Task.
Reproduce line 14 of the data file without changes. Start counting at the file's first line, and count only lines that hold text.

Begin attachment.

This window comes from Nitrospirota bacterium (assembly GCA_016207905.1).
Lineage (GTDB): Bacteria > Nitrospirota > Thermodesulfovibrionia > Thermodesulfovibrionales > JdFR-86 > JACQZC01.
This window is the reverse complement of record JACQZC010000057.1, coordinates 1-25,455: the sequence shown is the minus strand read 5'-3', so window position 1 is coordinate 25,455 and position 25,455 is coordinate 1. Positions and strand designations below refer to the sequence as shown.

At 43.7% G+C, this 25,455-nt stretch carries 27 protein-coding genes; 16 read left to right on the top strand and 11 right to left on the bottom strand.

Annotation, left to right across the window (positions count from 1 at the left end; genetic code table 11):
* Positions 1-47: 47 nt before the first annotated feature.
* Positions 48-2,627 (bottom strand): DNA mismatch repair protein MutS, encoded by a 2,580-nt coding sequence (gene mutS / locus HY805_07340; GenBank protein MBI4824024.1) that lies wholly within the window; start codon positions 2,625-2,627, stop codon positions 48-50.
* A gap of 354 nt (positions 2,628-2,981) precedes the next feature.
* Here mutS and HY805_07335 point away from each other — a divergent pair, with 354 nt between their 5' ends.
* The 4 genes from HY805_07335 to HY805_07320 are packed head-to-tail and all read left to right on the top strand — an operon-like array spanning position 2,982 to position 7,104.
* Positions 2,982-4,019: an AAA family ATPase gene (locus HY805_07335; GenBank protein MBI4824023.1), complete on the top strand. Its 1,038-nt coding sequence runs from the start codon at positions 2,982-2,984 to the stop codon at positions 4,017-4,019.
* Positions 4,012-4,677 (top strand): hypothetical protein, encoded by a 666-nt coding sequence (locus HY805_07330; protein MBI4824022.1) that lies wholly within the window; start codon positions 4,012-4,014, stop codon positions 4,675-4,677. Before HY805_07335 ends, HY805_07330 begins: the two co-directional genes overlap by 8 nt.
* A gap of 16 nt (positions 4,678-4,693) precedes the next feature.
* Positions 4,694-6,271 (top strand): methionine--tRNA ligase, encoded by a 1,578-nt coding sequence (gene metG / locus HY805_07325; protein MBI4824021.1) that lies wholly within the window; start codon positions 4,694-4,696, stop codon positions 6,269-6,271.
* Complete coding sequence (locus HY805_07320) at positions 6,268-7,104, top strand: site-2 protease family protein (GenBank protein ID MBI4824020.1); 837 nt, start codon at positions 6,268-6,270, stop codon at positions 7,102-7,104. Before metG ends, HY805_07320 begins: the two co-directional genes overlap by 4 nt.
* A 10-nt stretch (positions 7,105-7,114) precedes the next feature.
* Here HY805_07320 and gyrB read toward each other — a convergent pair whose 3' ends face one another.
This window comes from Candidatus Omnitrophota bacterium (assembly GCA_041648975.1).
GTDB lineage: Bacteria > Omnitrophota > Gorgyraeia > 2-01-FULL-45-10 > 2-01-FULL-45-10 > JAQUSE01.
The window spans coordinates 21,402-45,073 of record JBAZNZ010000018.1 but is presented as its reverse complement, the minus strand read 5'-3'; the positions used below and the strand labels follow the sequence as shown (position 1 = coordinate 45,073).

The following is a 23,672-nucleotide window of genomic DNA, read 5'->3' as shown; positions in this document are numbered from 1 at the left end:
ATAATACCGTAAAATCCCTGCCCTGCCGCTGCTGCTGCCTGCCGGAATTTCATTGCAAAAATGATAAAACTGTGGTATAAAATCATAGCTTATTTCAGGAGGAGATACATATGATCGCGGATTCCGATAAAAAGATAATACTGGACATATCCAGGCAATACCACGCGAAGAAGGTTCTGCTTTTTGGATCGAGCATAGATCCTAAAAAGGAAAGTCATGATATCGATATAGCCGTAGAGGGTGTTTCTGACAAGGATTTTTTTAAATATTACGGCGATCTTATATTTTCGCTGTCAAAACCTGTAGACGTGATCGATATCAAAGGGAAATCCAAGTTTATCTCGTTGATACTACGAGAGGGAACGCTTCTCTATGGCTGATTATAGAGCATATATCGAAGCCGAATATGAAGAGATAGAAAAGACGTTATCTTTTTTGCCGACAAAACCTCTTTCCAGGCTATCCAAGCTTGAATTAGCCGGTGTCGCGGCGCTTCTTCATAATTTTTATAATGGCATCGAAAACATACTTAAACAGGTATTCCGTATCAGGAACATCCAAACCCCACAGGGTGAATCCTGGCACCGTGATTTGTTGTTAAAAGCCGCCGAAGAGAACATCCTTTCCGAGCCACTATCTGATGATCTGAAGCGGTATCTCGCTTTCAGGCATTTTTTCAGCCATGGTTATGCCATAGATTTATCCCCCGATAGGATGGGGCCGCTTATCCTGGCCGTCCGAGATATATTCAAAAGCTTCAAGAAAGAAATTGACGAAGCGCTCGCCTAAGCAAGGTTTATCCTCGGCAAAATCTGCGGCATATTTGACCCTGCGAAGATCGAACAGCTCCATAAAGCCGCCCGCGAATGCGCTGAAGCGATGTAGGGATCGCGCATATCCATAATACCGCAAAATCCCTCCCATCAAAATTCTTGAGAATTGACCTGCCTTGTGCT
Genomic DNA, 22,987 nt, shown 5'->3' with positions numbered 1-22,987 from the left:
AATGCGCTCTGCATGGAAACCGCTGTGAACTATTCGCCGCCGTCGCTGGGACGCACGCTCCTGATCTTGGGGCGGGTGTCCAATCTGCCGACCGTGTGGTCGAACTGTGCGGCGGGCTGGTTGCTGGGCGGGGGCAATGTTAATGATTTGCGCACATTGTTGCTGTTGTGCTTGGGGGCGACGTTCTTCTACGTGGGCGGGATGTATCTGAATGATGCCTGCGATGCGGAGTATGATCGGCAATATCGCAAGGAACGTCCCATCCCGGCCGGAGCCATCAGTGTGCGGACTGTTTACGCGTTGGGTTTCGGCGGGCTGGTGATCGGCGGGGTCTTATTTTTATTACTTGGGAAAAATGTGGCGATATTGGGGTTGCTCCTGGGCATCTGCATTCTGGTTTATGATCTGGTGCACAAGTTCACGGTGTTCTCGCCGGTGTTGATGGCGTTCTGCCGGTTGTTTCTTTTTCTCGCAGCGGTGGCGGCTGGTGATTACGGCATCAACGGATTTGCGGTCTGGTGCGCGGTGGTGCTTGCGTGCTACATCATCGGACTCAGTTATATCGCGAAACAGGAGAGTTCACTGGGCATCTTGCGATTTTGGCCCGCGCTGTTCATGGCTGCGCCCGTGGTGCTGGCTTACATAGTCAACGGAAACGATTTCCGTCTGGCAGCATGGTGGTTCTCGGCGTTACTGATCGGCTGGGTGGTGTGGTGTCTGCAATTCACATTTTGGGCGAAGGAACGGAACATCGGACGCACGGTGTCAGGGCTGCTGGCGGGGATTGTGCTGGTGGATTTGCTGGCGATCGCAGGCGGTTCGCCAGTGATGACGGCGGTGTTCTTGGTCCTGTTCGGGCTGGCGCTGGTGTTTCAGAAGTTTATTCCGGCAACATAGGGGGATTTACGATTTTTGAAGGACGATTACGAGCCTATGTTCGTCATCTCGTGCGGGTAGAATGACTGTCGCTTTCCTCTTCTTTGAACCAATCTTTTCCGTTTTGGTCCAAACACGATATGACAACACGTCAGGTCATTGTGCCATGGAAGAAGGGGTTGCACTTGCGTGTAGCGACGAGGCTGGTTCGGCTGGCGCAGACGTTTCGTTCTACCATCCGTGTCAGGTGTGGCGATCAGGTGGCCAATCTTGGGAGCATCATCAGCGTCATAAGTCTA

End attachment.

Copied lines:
* Positions 4,694-6,271 (top strand): methionine--tRNA ligase, encoded by a 1,578-nt coding sequence (gene metG / locus HY805_07325; protein MBI4824021.1) that lies wholly within the window; start codon positions 4,694-4,696, stop codon positions 6,269-6,271.